- Commentary: Yes - Silva's plan relies a lot on coincidence and is a bit too much like Joker's plan in The Dark Knight. However, I have to say that in movies, execution and context is everything and the way that Sam Mendes executes the same makes the plan feel as intuitive and grounded as it could be. Being a former MI6 agent, being able to hack into their systems and no their sites well, one can suspend disbelief. Silva's escape from his glass prison leads Bond to an underground chase through the subway system. There's some nice back and forth here - the visuals are always stunning and Bond's knack for still closing in on Silva despite the head start is pretty neat. The moment that Silva blows up a charge and has a subway burst through is a neat stunt but has got to be the worst moment of the sequence. The sequence culminates in a shootout at the hearing about MI6 that M is currently at - this was supposed to be her assassination moment but Bond interrupts that. If the great coincidences and that tube stunt didn't sabotage this otherwise great chase, I could see it ranking even higher.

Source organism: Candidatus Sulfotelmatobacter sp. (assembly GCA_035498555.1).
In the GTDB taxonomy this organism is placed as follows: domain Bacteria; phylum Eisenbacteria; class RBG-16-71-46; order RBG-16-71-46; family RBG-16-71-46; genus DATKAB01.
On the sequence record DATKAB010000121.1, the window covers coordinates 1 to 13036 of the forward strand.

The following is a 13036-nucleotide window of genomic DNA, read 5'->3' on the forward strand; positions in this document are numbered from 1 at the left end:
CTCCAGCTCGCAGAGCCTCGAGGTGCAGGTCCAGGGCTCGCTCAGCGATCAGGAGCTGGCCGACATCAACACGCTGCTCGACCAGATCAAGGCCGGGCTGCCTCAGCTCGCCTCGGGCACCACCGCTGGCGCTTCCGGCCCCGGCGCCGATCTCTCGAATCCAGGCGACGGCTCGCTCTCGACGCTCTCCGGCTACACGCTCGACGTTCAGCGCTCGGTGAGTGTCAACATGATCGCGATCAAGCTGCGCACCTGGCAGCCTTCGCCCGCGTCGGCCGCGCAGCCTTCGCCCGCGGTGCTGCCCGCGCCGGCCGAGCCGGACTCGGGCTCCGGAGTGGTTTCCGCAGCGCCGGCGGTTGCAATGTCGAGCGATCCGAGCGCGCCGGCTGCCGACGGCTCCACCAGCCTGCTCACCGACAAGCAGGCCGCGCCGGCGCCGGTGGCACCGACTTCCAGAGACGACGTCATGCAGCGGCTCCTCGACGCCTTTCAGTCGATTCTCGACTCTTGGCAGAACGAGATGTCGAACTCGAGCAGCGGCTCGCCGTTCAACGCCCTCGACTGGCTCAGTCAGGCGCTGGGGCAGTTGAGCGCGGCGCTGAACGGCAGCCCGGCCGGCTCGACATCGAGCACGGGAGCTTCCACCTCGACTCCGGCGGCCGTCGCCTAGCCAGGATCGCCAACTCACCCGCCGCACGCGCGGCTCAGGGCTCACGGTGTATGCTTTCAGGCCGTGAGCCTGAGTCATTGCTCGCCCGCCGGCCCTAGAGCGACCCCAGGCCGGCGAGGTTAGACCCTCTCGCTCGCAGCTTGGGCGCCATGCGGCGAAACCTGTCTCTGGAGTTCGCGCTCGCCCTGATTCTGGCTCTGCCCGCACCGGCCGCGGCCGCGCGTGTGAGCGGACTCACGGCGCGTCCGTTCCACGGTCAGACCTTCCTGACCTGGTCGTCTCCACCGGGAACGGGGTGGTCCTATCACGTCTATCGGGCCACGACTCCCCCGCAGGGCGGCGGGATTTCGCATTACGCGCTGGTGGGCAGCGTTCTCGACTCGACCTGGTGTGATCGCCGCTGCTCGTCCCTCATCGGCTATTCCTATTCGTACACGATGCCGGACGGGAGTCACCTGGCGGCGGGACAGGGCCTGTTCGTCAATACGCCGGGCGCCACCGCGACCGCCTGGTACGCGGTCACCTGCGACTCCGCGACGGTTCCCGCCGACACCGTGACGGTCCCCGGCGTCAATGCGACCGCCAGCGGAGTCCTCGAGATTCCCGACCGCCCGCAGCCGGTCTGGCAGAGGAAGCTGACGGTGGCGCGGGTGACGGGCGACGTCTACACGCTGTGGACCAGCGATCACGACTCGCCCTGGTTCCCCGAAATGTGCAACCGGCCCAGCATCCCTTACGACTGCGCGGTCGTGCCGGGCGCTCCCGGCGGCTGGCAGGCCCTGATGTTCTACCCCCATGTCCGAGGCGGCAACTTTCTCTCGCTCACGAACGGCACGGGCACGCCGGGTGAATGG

19. “Hovercraft Havoc in North Korea” -Die Another Day (2002)
- Commentary:

18. “Speedboat Chase on the River Thames” -The World Is Not Enough (1999)
- Commentary:

17. “Shanghai Assassination: Tracking & a Silhouette Fight” -Skyfall (2012)
- Commentary: This is just one slick piece of action here. It begins with Bond tracking a suspect from the Shanghai airport to a skyscraper. He athletically (though struggle, he is old) follows along by holding on to the elevator as it ascends dozens of floors. He gets off and the glass floor is filled with neon lights from surrounding buildings. It's a cool look. The assassin suspect is setting up and getting ready to take a target out in a building across the way. After the attempt, Bond engages him in a fight that is done nearly all in silhouette and in one take. It's sweet looking. The assassin ends up falling out of the window and to the ground below. While not a great example of fighting style, tracking technique, or anything like that - this scene excels simply on atmosphere and cinematography. It might be the single "coolest" sequence in the Bond canon.

16. “Bond's Lotus Car is Attacked by Cars, Helicopters, and Scuba Divers” -The Spy Who Loved Me (1977)
- Commentary:

15. “Opening: Day of the Dead Mayhem” -Spectre (2015)
- Commentary:

14. “Ski Chase in the Alpines by an Olympic Medalist” -For Your Eyes Only (1981)
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13. “Train fight with Hinx” -Spectre (2015)
- Commentary:

12. “Remote Control Car Chase in the Garage” -Tomorrow Never Dies (1997) Link